‘The interplay of introjective and projective mechanisms weaves a pattern of relatedness’s to the world of objects and provides the fabric out of which the individual fashions his own self image’… ‘Out of this interplay also develops his capacity to relate to and identify with the objects in his environment.”
Sandler, J. 1988
As much as psychoanalysis is concerned with the interaction between the outer world and its relationship with an inner world (how we take in and make sense of external events and how we put our inner thoughts and understandings back out into this outer world), my research documents a process by which, through the production of self-portraits and their assessment by psychotherapists, photographs may form a representation of an inner world of the artist and its relationship to external objects. Through practice, moving from a position of being psychically hidden, to a place of being observed; and through the production of these photographs and their exhibition, a way of gaining awareness of inner states. The process may be viewed as an artist’s emergence from this place of psychic retreat to a position of awareness and through this use of the camera combined with the mediation of the viewer, to be seen as a form of therapeutic process.
Each individual image offers a snapshot into these inner worlds and when these lost object representations are viewed as a whole, in sequence, over time, the narrative of an internal world may become more real to the artist and the viewer. The external world now becomes portrayed as a narrative of internal objects, vividly brought into reality through interpretation and exhibition. It is in the bringing together of these part objects, that a more complete image can emerge; to be seen in one light so-to-speak. Is this therapeutic work simply a form of self-imposed fragmentation followed by reparation, or is it, through the inevitable temporary loss of inner self, a form of diffusion and re-identity, or do I display my images, because of my incapacity to differentiate subject (the photograph) and object (internally me), from reality (externally me as the print) and phantasy of the image, (what it is/I am about?).
Self-portrait photography can of course simply be the act of making more concrete that experience of an internal world, a way of putting undigested bit-parts of experience and other inner experiences into an object, the print. In its creation, it has the power to display that interchange of self and non-self; in picking up bits that are in existence and re-forming them into something original, this form of photographic communication can be used as a way of getting these experiences understood and along with the interpretations by third parties, to have them returned in a more manageable and different form, that of language.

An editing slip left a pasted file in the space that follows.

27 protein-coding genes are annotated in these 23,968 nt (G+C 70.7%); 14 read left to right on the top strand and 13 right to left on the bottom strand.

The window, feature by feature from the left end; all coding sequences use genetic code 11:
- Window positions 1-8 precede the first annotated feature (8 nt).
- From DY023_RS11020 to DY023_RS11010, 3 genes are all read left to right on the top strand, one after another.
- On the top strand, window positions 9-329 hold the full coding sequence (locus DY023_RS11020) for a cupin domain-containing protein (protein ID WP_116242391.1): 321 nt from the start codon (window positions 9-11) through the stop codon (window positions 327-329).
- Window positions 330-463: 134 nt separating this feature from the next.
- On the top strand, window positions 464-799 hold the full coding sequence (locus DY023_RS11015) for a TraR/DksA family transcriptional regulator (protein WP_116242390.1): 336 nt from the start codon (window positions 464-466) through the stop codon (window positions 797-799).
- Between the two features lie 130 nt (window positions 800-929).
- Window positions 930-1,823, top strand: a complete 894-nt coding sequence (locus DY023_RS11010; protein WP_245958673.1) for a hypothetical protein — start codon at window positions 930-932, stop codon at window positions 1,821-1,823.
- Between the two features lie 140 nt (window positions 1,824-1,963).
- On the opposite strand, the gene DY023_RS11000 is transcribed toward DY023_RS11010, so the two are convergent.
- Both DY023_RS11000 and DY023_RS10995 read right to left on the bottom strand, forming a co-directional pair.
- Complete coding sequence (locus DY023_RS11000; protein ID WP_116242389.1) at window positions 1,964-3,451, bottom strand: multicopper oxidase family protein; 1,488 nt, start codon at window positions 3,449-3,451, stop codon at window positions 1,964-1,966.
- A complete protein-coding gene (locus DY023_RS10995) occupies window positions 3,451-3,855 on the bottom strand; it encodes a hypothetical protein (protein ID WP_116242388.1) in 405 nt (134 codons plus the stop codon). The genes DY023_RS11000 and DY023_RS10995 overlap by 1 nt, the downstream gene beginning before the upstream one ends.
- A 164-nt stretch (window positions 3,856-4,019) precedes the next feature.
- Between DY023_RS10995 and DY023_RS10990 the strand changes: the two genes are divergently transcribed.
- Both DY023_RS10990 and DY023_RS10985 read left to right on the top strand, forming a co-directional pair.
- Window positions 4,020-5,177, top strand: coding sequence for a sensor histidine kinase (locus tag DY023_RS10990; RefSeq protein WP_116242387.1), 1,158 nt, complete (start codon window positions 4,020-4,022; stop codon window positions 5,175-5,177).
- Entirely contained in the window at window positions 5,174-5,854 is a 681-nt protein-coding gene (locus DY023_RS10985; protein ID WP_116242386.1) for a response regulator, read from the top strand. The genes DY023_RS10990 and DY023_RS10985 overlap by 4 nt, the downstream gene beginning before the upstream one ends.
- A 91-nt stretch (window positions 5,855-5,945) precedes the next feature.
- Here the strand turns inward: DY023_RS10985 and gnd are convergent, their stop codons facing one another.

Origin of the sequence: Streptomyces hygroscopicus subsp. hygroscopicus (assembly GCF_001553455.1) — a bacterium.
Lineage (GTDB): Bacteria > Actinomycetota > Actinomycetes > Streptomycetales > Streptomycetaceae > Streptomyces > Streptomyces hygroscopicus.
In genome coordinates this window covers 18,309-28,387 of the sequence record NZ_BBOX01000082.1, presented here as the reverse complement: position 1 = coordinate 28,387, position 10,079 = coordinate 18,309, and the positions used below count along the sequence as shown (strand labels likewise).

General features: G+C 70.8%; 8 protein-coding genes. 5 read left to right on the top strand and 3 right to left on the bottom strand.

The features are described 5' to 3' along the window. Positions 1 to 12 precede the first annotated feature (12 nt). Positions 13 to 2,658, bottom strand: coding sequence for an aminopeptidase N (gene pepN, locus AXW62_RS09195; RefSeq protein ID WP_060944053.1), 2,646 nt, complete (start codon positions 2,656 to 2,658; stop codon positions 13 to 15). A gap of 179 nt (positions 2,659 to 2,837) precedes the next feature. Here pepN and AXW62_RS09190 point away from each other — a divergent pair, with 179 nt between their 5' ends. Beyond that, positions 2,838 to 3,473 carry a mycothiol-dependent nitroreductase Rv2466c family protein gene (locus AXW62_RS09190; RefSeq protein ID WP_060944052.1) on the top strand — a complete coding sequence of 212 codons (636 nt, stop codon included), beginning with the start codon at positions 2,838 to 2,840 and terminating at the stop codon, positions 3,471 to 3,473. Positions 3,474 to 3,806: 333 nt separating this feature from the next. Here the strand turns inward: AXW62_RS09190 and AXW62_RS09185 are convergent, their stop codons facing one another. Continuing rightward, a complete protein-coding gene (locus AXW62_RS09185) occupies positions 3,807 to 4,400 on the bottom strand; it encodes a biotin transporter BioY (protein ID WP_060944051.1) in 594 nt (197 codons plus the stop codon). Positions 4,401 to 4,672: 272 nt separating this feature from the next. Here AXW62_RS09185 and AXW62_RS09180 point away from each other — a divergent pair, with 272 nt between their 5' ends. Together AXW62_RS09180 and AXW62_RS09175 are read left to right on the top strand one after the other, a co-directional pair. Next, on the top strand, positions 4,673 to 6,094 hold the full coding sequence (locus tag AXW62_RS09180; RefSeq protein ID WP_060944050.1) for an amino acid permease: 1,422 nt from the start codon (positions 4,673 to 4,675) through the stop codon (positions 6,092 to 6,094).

Through what process then do I as the artist, discard unwanted parts of myself in the form of photographs and value taking in, in the form of language, interpretations. As with therapy, does this project give me the opportunity to discard affect into an ‘other’, externalise it perhaps temporarily and once outside of self, give me the capacity to think and reflect.
And what of the interpreter in this mêlée? Do I transmit my thoughts into their minds; do they contain those thoughts and return them to me? What part of them do I incorporate into the process? As I ponder these reflections of theirs and I offer more images – that in turn have potential of more discoveries and awareness to my inner world – does an alternative picture emerge, a narrative of sorts, of myself of course, but also a narrative of the interpreter, a combined narrative.
In psychoanalytical terms, Projection and Introjection are seen as representing opposite sides of this same coin; an unconscious form of communication and the basis of art appreciation and interpretation. In this context I will suggest that Projection and Introjection, used in this mature way, is more than simply an opportunity to appreciate and gain another level of understanding between the artist and the photograph but the photograph and the assessor/viewer, an opportunity to understand something of the inner and outer worlds of both artist and viewer; It is a place where ideas can merge and interrelate.
This process has its roots in early infant – mother relations; the infant cannot say how he feels, he simply makes his mother experience the same feeling. This communication is seen as them connecting in a deep and unconscious way, the mother will react, this will facilitate the infant’s psychic growth; the same happens in the therapeutic setting between analyst and analysand. Projection takes aspects of one’s internal world and puts them onto external subjects; an unconscious process of excretion and expulsion. I am also interested in how this relates to the reverse enactment; where the internal world of the viewer is incorporated into the image being viewed, It is this ‘output’ from the viewers’ internal world (the viewers’ own projections) presented as the written report, which can be seen as ‘input’ into the final assessment. Projection and Introjection is an intercommunicative process of shared understanding, it becomes a creative interplay of shared experience. This process as it occurs in child development can be dissected into three phases (Ogden, 1982), where the child as projector, ridding himself of unwanted bits, deposits into (not just onto) the receiver and recovers a modified version of these projections; without this third phase, the process is not of therapeutic help to the projector. This concept also parallels that which is undertaken by this project, where the photographer deposits into an image un-resolved, un-differentiated parts of his pre-verbal past, these messages are presented via a print for assessment and finally the artist recovers a modified version in the form of language. From this third phase the photographer seeks more awareness which is subsequently incorporated into art practice.